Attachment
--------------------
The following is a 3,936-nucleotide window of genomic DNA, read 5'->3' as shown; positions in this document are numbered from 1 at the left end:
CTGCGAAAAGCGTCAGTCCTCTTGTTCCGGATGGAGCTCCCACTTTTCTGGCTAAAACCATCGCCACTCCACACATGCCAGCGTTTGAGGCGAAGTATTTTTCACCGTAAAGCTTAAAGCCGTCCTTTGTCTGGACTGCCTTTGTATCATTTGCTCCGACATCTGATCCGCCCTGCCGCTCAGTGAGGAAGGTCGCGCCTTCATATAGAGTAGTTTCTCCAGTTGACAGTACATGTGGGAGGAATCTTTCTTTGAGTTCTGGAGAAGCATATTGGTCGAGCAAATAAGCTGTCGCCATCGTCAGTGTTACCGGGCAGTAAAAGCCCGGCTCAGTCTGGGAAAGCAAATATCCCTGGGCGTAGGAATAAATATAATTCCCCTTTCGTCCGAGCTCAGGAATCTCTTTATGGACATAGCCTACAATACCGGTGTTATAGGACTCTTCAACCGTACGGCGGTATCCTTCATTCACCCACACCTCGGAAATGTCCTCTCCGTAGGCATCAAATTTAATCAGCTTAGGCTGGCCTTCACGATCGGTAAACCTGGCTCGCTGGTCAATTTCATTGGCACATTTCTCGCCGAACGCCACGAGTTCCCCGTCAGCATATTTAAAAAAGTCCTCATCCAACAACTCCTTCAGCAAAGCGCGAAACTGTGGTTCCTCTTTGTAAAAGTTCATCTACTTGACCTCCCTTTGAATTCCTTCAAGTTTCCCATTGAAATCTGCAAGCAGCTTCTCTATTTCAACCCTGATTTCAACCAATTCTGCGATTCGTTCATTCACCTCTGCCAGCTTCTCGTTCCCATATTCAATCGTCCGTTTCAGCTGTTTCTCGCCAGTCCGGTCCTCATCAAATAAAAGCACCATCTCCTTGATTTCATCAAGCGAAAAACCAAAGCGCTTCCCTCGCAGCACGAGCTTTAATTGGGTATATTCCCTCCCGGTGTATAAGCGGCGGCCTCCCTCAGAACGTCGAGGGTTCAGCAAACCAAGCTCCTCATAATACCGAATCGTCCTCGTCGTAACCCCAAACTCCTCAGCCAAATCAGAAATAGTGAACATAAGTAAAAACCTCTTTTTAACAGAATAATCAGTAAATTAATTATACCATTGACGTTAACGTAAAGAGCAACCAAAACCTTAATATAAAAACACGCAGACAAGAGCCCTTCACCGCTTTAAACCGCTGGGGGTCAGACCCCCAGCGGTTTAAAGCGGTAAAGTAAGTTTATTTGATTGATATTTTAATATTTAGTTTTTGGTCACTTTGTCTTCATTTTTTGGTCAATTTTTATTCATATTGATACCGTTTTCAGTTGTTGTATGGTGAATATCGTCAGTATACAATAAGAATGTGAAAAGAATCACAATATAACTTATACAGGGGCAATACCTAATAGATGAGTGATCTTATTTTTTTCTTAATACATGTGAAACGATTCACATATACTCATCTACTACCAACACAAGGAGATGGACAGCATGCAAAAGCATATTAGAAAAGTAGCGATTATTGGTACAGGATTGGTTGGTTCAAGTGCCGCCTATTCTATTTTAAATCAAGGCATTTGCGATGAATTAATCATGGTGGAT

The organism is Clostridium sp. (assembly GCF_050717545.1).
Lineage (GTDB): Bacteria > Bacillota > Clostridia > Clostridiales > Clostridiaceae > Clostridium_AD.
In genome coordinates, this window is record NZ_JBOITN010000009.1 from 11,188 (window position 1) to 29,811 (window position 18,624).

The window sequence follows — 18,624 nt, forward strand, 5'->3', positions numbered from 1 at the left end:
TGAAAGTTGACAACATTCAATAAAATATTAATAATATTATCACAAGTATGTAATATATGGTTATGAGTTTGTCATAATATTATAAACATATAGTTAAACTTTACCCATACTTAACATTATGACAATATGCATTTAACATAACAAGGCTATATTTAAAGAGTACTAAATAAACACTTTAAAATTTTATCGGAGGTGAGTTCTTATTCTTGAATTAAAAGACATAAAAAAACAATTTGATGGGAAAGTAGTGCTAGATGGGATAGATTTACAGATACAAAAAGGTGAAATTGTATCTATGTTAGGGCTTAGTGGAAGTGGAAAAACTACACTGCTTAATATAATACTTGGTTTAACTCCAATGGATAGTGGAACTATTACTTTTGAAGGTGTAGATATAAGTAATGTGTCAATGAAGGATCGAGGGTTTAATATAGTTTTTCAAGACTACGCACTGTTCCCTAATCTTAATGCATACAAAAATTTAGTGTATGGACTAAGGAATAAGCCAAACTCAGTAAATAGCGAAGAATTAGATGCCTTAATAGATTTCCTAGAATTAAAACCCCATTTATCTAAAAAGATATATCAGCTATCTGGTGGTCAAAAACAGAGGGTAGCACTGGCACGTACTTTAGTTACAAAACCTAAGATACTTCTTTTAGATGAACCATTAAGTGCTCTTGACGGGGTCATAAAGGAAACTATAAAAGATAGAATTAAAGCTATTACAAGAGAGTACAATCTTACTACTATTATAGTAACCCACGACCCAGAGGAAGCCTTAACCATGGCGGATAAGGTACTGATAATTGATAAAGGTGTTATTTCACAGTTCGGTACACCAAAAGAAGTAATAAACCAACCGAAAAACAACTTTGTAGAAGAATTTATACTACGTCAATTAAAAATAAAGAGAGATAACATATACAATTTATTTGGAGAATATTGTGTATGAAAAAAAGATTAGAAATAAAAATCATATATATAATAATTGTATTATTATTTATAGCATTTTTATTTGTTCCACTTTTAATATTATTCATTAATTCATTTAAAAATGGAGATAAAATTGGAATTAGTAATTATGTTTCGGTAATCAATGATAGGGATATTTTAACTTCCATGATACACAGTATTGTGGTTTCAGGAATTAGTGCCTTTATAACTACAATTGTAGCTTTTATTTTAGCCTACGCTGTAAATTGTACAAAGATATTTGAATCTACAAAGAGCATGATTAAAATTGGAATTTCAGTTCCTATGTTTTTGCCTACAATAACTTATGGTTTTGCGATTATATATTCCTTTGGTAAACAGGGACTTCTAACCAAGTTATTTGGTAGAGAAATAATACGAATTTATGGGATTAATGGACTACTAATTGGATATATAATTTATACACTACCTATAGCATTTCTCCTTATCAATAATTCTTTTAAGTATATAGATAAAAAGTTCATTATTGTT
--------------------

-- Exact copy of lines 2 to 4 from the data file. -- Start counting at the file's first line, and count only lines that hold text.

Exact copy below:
CTGCGAAAAGCGTCAGTCCTCTTGTTCCGGATGGAGCTCCCACTTTTCTGGCTAAAACCATCGCCACTCCACACATGCCAGCGTTTGAGGCGAAGTATTTTTCACCGTAAAGCTTAAAGCCGTCCTTTGTCTGGACTGCCTTTGTATCATTTGCTCCGACATCTGATCCGCCCTGCCGCTCAGTGAGGAAGGTCGCGCCTTCATATAGAGTAGTTTCTCCAGTTGACAGTACATGTGGGAGGAATCTTTCTTTGAGTTCTGGAGAAGCATATTGGTCGAGCAAATAAGCTGTCGCCATCGTCAGTGTTACCGGGCAGTAAAAGCCCGGCTCAGTCTGGGAAAGCAAATATCCCTGGGCGTAGGAATAAATATAATTCCCCTTTCGTCCGAGCTCAGGAATCTCTTTATGGACATAGCCTACAATACCGGTGTTATAGGACTCTTCAACCGTACGGCGGTATCCTTCATTCACCCACACCTCGGAAATGTCCTCTCCGTAGGCATCAAATTTAATCAGCTTAGGCTGGCCTTCACGATCGGTAAACCTGGCTCGCTGGTCAATTTCATTGGCACATTTCTCGCCGAACGCCACGAGTTCCCCGTCAGCATATTTAAAAAAGTCCTCATCCAACAACTCCTTCAGCAAAGCGCGAAACTGTGGTTCCTCTTTGTAAAAGTTCATCTACTTGACCTCCCTTTGAATTCCTTCAAGTTTCCCATTGAAATCTGCAAGCAGCTTCTCTATTTCAACCCTGATTTCAACCAATTCTGCGATTCGTTCATTCACCTCTGCCAGCTTCTCGTTCCCATATTCAATCGTCCGTTTCAGCTGTTTCTCGCCAGTCCGGTCCTCATCAAATAAAAGCACCATCTCCTTGATTTCATCAAGCGAAAAACCAAAGCGCTTCCCTCGCAGCACGAGCTTTAATTGGGTATATTCCCTCCCGGTGTATAAGCGGCGGCCTCCCTCAGAACGTCGAGGGTTCAGCAAACCAAGCTCCTCATAATACCGAATCGTCCTCGTCGTAACCCCAAACTCCTCAGCCAAATCAGAAATAGTGAACATAAGTAAAAACCTCTTTTTAACAGAATAATCAGTAAATTAATTATACCATTGACGTTAACGTAAAGAGCAACCAAAACCTTAATATAAAAACACGCAGACAAGAGCCCTTCACCGCTTTAAACCGCTGGGGGTCAGACCCCCAGCGGTTTAAAGCGGTAAAGTAAGTTTATTTGATTGATATTTTAATATTTAGTTTTTGGTCACTTTGTCTTCATTTTTTGGTCAATTTTTATTCATATTGATACCGTTTTCAGTTGTTGTATGGTGAATATCGTCAGTATACAATAAGAATGTGAAAAGAATCACAATATAACTTATACAGGGGCAATACCTAATAGATGAGTGATCTTATTTTTTTCTTAATACATGTGAAACGATTCACATATACTCATCTACTACCAACACAAGGAGATGGACAGCATGCAAAAGCATATTAGAAAAGTAGCGATTATTGGTACAGGATTGGTTGGTTCAAGTGCCGCCTATTCTATTTTAAATCAAGGCATTTGCGATGAATTAATCATGGTGGAT

The organism is Clostridium sp. (assembly GCF_050717545.1).
Lineage (GTDB): Bacteria > Bacillota > Clostridia > Clostridiales > Clostridiaceae > Clostridium_AD.